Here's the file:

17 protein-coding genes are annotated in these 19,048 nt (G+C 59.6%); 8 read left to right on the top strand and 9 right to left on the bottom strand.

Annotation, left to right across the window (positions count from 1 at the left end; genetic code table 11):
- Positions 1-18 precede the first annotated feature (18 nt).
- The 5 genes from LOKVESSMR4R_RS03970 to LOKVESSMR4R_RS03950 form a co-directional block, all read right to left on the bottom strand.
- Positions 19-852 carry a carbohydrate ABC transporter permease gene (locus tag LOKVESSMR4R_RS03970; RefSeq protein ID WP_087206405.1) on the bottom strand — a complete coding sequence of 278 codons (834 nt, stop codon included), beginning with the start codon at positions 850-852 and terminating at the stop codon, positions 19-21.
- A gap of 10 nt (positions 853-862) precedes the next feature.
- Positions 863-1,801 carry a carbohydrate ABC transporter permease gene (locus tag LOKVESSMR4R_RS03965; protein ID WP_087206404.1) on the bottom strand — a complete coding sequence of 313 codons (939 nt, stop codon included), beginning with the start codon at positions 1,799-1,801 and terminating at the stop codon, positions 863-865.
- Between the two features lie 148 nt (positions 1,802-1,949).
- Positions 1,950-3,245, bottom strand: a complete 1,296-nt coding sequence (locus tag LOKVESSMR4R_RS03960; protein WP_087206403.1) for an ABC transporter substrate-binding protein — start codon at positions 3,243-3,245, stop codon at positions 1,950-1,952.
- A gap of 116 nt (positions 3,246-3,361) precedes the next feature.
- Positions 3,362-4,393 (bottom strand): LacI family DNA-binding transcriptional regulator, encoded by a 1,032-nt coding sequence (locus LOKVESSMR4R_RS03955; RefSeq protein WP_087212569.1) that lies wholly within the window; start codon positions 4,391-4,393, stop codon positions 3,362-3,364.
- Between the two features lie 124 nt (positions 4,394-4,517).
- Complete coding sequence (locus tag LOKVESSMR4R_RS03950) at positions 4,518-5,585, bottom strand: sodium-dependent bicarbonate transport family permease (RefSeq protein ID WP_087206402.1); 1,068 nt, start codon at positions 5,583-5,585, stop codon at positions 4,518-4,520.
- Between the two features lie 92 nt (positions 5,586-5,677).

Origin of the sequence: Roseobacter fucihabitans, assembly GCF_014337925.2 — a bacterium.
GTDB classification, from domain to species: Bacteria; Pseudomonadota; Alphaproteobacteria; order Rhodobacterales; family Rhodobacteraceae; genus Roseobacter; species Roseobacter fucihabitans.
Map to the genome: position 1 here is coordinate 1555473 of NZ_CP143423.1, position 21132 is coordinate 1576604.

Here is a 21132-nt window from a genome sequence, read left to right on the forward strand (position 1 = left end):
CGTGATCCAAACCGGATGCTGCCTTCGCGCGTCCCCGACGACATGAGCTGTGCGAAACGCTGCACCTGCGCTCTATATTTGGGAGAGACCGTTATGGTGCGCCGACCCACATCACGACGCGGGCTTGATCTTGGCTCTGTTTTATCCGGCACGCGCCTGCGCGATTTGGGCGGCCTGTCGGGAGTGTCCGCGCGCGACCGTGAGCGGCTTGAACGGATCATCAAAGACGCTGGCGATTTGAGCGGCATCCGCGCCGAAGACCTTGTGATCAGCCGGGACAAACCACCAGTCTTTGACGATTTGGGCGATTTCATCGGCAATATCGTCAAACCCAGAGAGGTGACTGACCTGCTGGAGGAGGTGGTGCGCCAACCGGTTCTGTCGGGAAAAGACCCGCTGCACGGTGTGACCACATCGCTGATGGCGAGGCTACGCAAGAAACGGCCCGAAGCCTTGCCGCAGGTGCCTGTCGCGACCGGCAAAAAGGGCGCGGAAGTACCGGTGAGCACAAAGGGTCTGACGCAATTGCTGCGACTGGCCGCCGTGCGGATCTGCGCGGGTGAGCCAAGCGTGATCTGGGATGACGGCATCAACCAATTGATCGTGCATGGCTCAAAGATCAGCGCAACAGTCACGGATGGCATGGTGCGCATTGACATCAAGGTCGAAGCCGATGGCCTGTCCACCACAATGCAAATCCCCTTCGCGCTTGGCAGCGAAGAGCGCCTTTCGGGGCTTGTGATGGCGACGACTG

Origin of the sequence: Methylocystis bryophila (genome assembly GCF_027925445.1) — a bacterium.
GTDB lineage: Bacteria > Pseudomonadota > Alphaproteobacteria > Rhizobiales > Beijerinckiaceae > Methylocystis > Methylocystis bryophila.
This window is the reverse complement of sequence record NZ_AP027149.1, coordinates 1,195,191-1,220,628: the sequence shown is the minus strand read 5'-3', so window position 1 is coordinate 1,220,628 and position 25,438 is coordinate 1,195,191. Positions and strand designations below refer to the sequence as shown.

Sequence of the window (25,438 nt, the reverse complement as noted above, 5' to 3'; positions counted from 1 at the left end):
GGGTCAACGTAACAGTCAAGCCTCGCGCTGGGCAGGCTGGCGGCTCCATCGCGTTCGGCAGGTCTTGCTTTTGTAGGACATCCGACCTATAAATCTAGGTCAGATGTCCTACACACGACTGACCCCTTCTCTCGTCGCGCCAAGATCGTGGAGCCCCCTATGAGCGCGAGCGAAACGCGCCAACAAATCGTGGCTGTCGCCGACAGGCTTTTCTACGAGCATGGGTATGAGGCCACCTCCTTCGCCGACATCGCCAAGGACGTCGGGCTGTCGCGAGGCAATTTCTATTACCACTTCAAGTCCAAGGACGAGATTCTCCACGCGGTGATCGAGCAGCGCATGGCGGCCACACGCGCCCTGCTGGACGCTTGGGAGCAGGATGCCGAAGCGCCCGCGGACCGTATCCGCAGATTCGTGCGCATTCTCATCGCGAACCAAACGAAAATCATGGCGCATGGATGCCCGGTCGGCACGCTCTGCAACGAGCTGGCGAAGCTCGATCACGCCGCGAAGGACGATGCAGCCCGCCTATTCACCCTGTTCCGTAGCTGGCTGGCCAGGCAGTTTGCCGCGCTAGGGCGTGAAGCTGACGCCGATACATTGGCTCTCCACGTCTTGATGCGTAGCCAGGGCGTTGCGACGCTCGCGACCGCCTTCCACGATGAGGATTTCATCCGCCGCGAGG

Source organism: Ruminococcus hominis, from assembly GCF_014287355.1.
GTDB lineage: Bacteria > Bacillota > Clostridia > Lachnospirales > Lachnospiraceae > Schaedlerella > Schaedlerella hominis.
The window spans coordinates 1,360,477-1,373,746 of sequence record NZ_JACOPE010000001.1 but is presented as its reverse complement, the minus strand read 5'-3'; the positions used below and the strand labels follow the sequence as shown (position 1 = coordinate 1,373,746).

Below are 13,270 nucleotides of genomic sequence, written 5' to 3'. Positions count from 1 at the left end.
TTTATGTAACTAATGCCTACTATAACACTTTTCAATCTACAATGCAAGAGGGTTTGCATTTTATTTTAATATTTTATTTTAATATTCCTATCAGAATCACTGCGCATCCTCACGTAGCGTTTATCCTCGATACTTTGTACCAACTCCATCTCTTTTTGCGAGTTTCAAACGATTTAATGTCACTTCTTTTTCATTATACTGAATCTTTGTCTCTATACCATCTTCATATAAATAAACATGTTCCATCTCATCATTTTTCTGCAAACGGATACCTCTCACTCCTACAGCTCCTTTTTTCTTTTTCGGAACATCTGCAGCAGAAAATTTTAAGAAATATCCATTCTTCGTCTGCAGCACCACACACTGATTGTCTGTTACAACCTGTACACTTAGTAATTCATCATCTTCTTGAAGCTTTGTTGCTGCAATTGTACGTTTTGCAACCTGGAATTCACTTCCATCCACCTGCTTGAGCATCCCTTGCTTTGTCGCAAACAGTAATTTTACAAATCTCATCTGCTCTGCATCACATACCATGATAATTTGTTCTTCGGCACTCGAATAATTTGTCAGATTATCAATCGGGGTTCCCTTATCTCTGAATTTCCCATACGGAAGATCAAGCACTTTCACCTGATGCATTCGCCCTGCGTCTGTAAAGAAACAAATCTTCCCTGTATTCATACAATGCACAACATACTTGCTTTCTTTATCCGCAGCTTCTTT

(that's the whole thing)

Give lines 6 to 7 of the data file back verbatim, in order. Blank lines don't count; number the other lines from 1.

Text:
- A gap of 10 nt (positions 853-862) precedes the next feature.
- Positions 863-1,801 carry a carbohydrate ABC transporter permease gene (locus tag LOKVESSMR4R_RS03965; protein ID WP_087206404.1) on the bottom strand — a complete coding sequence of 313 codons (939 nt, stop codon included), beginning with the start codon at positions 1,799-1,801 and terminating at the stop codon, positions 863-865.